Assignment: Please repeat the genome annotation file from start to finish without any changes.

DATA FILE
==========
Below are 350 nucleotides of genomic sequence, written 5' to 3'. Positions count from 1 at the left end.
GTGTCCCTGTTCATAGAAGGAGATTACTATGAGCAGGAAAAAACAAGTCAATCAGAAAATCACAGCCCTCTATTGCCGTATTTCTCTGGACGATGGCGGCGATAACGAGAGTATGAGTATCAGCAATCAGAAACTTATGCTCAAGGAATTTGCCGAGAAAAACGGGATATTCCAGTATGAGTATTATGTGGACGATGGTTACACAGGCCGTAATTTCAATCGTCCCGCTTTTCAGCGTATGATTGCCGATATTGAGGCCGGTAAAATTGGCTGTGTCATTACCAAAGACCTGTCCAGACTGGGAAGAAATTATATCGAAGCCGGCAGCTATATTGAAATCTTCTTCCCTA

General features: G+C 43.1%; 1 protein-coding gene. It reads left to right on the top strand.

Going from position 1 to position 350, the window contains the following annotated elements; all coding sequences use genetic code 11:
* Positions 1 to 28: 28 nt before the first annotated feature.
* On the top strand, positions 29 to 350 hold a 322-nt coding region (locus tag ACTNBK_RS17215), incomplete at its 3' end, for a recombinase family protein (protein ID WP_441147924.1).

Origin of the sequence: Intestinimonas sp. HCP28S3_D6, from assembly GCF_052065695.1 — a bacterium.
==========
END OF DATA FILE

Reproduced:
Below are 350 nucleotides of genomic sequence, written 5' to 3'. Positions count from 1 at the left end.
GTGTCCCTGTTCATAGAAGGAGATTACTATGAGCAGGAAAAAACAAGTCAATCAGAAAATCACAGCCCTCTATTGCCGTATTTCTCTGGACGATGGCGGCGATAACGAGAGTATGAGTATCAGCAATCAGAAACTTATGCTCAAGGAATTTGCCGAGAAAAACGGGATATTCCAGTATGAGTATTATGTGGACGATGGTTACACAGGCCGTAATTTCAATCGTCCCGCTTTTCAGCGTATGATTGCCGATATTGAGGCCGGTAAAATTGGCTGTGTCATTACCAAAGACCTGTCCAGACTGGGAAGAAATTATATCGAAGCCGGCAGCTATATTGAAATCTTCTTCCCTA

General features: G+C 43.1%; 1 protein-coding gene. It reads left to right on the top strand.

Going from position 1 to position 350, the window contains the following annotated elements; all coding sequences use genetic code 11:
* Positions 1 to 28: 28 nt before the first annotated feature.
* On the top strand, positions 29 to 350 hold a 322-nt coding region (locus tag ACTNBK_RS17215), incomplete at its 3' end, for a recombinase family protein (protein ID WP_441147924.1).

Origin of the sequence: Intestinimonas sp. HCP28S3_D6, from assembly GCF_052065695.1 — a bacterium.